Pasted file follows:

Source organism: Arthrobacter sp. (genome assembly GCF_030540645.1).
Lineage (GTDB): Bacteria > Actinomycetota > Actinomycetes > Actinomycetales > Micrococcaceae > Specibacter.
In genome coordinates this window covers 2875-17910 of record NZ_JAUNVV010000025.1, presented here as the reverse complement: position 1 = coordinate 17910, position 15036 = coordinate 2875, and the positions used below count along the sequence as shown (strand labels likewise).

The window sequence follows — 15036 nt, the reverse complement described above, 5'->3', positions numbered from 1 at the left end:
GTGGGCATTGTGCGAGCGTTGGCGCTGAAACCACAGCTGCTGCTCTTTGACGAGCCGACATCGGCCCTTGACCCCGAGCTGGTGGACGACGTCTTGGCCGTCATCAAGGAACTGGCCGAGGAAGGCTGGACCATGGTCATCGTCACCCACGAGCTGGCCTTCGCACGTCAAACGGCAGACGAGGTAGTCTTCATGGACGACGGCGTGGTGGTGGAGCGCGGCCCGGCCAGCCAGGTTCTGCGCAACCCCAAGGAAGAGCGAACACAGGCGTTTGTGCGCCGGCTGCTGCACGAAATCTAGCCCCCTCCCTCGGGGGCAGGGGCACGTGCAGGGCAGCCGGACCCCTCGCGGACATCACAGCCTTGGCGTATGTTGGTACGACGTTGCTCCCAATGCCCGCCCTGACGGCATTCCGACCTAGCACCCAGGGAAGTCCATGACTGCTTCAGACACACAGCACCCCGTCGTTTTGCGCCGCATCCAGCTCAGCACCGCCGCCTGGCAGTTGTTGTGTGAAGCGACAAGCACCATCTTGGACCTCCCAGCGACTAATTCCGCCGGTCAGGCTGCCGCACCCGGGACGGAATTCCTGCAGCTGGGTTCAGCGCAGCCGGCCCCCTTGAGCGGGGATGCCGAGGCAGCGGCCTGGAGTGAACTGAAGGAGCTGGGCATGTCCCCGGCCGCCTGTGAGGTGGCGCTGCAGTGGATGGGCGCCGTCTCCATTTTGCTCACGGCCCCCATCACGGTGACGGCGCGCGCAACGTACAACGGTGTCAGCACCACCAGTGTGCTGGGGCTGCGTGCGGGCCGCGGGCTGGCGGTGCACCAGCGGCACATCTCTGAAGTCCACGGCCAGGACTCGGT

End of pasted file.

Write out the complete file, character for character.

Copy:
Source organism: Arthrobacter sp. (genome assembly GCF_030540645.1).
Lineage (GTDB): Bacteria > Actinomycetota > Actinomycetes > Actinomycetales > Micrococcaceae > Specibacter.
In genome coordinates this window covers 2875-17910 of record NZ_JAUNVV010000025.1, presented here as the reverse complement: position 1 = coordinate 17910, position 15036 = coordinate 2875, and the positions used below count along the sequence as shown (strand labels likewise).

The window sequence follows — 15036 nt, the reverse complement described above, 5'->3', positions numbered from 1 at the left end:
GTGGGCATTGTGCGAGCGTTGGCGCTGAAACCACAGCTGCTGCTCTTTGACGAGCCGACATCGGCCCTTGACCCCGAGCTGGTGGACGACGTCTTGGCCGTCATCAAGGAACTGGCCGAGGAAGGCTGGACCATGGTCATCGTCACCCACGAGCTGGCCTTCGCACGTCAAACGGCAGACGAGGTAGTCTTCATGGACGACGGCGTGGTGGTGGAGCGCGGCCCGGCCAGCCAGGTTCTGCGCAACCCCAAGGAAGAGCGAACACAGGCGTTTGTGCGCCGGCTGCTGCACGAAATCTAGCCCCCTCCCTCGGGGGCAGGGGCACGTGCAGGGCAGCCGGACCCCTCGCGGACATCACAGCCTTGGCGTATGTTGGTACGACGTTGCTCCCAATGCCCGCCCTGACGGCATTCCGACCTAGCACCCAGGGAAGTCCATGACTGCTTCAGACACACAGCACCCCGTCGTTTTGCGCCGCATCCAGCTCAGCACCGCCGCCTGGCAGTTGTTGTGTGAAGCGACAAGCACCATCTTGGACCTCCCAGCGACTAATTCCGCCGGTCAGGCTGCCGCACCCGGGACGGAATTCCTGCAGCTGGGTTCAGCGCAGCCGGCCCCCTTGAGCGGGGATGCCGAGGCAGCGGCCTGGAGTGAACTGAAGGAGCTGGGCATGTCCCCGGCCGCCTGTGAGGTGGCGCTGCAGTGGATGGGCGCCGTCTCCATTTTGCTCACGGCCCCCATCACGGTGACGGCGCGCGCAACGTACAACGGTGTCAGCACCACCAGTGTGCTGGGGCTGCGTGCGGGCCGCGGGCTGGCGGTGCACCAGCGGCACATCTCTGAAGTCCACGGCCAGGACTCGGT